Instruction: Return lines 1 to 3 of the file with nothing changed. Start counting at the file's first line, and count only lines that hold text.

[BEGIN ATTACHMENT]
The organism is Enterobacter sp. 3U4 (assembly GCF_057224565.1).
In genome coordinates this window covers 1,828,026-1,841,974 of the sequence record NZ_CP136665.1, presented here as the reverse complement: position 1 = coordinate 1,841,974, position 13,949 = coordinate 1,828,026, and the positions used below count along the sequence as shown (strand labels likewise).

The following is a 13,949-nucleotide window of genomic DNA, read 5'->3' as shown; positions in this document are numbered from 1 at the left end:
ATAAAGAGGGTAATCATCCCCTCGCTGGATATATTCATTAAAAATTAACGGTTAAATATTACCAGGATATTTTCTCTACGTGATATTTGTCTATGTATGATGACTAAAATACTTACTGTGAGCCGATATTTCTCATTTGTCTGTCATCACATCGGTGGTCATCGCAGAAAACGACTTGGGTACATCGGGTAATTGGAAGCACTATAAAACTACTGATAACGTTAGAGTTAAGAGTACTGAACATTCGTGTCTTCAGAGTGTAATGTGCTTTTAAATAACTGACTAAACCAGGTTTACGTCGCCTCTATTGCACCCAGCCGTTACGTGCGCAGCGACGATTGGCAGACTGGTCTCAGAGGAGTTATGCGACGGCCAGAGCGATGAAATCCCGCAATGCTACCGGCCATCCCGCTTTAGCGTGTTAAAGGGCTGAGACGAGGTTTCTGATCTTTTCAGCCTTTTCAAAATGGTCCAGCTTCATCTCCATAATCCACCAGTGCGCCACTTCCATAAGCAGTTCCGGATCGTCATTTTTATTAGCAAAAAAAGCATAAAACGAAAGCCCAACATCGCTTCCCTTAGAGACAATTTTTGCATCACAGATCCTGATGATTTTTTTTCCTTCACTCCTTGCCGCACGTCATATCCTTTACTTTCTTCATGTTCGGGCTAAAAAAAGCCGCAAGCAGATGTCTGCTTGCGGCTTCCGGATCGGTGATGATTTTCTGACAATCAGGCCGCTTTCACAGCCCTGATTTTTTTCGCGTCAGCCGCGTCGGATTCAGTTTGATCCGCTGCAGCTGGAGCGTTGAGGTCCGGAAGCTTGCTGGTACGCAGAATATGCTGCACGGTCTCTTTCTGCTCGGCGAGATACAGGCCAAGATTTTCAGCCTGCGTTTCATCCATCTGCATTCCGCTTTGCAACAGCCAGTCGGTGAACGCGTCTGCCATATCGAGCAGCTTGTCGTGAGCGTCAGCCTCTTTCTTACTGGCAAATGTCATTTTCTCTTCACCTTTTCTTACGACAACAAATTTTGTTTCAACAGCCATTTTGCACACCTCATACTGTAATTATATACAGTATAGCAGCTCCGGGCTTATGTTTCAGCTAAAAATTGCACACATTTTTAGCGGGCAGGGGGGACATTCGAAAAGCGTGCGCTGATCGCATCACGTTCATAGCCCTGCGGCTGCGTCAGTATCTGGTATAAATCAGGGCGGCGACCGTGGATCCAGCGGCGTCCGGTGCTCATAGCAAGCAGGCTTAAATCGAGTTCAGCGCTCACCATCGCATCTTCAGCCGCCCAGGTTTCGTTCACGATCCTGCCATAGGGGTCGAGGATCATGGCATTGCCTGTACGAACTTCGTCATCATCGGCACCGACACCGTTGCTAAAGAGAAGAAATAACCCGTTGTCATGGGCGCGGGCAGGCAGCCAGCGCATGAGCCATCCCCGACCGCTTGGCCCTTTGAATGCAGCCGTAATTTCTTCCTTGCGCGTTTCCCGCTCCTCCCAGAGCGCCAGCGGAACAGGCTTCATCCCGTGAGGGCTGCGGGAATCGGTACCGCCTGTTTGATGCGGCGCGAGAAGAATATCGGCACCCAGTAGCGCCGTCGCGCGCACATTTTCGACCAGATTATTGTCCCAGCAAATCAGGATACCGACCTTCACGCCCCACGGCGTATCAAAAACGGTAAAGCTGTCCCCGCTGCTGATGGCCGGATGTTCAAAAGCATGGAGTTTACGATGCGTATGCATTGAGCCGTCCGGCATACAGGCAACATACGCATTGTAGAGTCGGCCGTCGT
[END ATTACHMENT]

The organism is Enterobacter sp. 3U4 (assembly GCF_057224565.1).
In genome coordinates this window covers 1,828,026-1,841,974 of the sequence record NZ_CP136665.1, presented here as the reverse complement: position 1 = coordinate 1,841,974, position 13,949 = coordinate 1,828,026, and the positions used below count along the sequence as shown (strand labels likewise).

The following is a 13,949-nucleotide window of genomic DNA, read 5'->3' as shown; positions in this document are numbered from 1 at the left end: